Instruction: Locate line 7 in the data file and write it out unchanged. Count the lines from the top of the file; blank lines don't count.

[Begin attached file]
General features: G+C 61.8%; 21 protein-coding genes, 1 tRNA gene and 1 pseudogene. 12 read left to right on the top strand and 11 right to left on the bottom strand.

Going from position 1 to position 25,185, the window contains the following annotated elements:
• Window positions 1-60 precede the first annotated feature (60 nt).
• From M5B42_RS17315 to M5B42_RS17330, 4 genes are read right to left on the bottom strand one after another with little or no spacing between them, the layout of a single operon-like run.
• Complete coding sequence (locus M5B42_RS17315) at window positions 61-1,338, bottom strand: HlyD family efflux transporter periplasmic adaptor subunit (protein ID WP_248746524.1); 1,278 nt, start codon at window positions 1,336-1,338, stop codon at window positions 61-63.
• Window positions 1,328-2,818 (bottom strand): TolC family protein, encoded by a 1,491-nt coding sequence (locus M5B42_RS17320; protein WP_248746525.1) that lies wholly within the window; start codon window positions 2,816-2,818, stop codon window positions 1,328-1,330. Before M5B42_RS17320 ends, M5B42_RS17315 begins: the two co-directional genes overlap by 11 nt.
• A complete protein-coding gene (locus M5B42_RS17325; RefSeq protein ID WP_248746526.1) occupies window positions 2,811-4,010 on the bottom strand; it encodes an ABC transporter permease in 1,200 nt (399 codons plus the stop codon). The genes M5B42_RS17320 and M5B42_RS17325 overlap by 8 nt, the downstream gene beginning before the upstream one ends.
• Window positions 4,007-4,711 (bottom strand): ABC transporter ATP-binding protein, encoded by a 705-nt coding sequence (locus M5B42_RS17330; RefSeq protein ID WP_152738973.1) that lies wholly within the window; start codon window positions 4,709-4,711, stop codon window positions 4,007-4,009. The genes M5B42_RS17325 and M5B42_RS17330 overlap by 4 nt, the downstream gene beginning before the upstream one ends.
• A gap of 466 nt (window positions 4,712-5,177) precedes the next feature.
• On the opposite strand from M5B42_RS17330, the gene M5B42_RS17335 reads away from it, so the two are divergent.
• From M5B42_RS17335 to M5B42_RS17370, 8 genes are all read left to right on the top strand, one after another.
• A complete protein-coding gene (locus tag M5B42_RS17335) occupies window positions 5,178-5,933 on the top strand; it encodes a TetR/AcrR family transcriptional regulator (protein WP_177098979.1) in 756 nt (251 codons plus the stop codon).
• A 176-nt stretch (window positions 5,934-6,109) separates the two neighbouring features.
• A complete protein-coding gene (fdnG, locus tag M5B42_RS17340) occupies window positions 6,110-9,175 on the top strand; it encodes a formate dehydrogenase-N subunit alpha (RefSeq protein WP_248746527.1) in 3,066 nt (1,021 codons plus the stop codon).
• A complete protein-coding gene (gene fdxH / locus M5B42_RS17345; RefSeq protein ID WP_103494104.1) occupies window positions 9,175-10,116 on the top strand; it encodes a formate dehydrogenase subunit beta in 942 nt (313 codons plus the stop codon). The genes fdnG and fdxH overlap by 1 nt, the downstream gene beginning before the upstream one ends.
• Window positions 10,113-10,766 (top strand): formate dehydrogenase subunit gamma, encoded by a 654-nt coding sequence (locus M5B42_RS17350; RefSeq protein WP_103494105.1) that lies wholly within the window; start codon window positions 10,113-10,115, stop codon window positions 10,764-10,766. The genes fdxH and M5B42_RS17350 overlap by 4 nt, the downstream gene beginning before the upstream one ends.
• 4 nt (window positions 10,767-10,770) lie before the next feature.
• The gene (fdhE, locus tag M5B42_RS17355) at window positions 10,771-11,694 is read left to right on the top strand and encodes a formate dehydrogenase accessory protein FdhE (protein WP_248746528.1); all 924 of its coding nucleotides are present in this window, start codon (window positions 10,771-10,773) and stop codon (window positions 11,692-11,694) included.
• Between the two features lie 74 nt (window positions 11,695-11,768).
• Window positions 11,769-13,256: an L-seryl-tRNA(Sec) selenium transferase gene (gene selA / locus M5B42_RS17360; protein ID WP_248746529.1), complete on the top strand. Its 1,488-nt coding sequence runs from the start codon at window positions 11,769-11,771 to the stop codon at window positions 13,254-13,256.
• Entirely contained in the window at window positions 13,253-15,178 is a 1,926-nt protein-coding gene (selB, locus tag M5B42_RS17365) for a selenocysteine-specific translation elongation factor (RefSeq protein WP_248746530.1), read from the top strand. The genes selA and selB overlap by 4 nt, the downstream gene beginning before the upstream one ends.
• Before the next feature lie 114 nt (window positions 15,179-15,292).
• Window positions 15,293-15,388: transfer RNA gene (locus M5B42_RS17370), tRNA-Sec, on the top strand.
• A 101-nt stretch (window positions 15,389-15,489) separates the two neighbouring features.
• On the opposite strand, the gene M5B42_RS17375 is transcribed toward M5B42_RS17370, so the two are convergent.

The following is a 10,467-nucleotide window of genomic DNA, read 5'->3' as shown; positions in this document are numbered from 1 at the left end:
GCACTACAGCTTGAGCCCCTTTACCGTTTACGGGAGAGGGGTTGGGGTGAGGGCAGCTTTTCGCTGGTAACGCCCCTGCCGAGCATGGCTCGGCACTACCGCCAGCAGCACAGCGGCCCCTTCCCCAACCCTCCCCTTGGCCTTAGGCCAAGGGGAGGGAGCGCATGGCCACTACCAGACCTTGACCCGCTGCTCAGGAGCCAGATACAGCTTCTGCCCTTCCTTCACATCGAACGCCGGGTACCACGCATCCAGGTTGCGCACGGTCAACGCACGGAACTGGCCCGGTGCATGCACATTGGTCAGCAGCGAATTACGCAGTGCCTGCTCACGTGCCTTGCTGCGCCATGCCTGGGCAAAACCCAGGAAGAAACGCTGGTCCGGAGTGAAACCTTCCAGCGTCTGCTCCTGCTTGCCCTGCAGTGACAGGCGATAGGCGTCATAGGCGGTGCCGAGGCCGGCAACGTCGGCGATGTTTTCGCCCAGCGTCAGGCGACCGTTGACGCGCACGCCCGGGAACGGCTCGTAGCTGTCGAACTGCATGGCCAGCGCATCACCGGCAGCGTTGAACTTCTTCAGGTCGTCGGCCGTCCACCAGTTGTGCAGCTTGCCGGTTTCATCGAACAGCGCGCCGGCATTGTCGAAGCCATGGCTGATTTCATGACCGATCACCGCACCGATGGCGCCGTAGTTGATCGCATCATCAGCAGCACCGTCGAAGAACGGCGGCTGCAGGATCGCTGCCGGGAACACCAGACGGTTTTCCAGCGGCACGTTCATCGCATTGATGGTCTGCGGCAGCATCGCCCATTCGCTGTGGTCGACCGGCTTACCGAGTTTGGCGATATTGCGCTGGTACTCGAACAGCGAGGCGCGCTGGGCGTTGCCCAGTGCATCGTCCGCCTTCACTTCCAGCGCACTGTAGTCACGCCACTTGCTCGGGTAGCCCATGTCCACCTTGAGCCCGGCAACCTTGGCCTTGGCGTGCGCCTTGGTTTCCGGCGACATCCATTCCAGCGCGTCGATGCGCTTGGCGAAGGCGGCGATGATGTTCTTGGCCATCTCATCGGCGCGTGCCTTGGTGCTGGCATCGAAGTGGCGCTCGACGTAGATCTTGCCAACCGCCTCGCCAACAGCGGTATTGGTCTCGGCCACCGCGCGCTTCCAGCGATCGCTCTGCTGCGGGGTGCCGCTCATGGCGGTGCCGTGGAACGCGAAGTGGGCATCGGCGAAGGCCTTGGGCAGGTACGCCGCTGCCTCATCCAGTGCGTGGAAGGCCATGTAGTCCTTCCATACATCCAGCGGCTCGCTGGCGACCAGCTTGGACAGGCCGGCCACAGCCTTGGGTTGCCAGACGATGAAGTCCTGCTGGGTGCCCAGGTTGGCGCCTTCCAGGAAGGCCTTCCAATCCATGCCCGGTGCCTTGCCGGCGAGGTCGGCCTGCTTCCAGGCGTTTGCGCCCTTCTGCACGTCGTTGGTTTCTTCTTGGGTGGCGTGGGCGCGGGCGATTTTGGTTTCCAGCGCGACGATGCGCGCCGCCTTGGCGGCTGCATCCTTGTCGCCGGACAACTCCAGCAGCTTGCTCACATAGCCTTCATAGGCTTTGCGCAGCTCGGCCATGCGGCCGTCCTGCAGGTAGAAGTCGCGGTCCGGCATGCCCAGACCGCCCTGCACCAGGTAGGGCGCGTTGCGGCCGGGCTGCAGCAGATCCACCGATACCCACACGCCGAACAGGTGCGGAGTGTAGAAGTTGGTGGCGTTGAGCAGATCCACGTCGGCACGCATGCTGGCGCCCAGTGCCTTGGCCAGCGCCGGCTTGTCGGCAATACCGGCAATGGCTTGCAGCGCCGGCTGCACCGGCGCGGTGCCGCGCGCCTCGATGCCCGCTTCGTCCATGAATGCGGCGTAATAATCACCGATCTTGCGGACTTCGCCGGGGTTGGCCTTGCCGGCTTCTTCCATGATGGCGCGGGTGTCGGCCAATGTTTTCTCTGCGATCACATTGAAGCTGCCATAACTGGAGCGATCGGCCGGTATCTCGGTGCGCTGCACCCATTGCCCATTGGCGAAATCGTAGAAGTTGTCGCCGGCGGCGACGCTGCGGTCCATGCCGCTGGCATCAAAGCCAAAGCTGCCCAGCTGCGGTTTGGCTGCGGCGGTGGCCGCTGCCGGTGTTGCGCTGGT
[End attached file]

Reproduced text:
• A complete protein-coding gene (locus M5B42_RS17325; RefSeq protein ID WP_248746526.1) occupies window positions 2,811-4,010 on the bottom strand; it encodes an ABC transporter permease in 1,200 nt (399 codons plus the stop codon). The genes M5B42_RS17320 and M5B42_RS17325 overlap by 8 nt, the downstream gene beginning before the upstream one ends.